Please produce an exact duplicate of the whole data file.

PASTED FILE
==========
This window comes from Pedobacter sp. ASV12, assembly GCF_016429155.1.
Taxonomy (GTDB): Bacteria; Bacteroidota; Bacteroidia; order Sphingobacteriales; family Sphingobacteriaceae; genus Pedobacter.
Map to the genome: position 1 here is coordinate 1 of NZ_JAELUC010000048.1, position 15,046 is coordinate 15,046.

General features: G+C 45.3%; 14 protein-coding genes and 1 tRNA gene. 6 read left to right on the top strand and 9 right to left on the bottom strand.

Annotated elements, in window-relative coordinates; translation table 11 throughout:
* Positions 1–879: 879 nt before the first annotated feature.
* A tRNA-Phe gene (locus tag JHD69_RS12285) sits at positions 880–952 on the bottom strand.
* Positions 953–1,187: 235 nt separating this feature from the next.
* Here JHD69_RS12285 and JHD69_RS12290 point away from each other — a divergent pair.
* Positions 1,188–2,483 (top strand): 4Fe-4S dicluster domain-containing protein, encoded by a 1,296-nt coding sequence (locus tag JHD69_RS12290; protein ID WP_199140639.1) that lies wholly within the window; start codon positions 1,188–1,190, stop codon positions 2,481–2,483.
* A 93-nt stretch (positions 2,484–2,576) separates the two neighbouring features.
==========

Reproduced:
This window comes from Pedobacter sp. ASV12, assembly GCF_016429155.1.
Taxonomy (GTDB): Bacteria; Bacteroidota; Bacteroidia; order Sphingobacteriales; family Sphingobacteriaceae; genus Pedobacter.
Map to the genome: position 1 here is coordinate 1 of NZ_JAELUC010000048.1, position 15,046 is coordinate 15,046.

General features: G+C 45.3%; 14 protein-coding genes and 1 tRNA gene. 6 read left to right on the top strand and 9 right to left on the bottom strand.

Annotated elements, in window-relative coordinates; translation table 11 throughout:
* Positions 1–879: 879 nt before the first annotated feature.
* A tRNA-Phe gene (locus tag JHD69_RS12285) sits at positions 880–952 on the bottom strand.
* Positions 953–1,187: 235 nt separating this feature from the next.
* Here JHD69_RS12285 and JHD69_RS12290 point away from each other — a divergent pair.
* Positions 1,188–2,483 (top strand): 4Fe-4S dicluster domain-containing protein, encoded by a 1,296-nt coding sequence (locus tag JHD69_RS12290; protein ID WP_199140639.1) that lies wholly within the window; start codon positions 1,188–1,190, stop codon positions 2,481–2,483.
* A 93-nt stretch (positions 2,484–2,576) separates the two neighbouring features.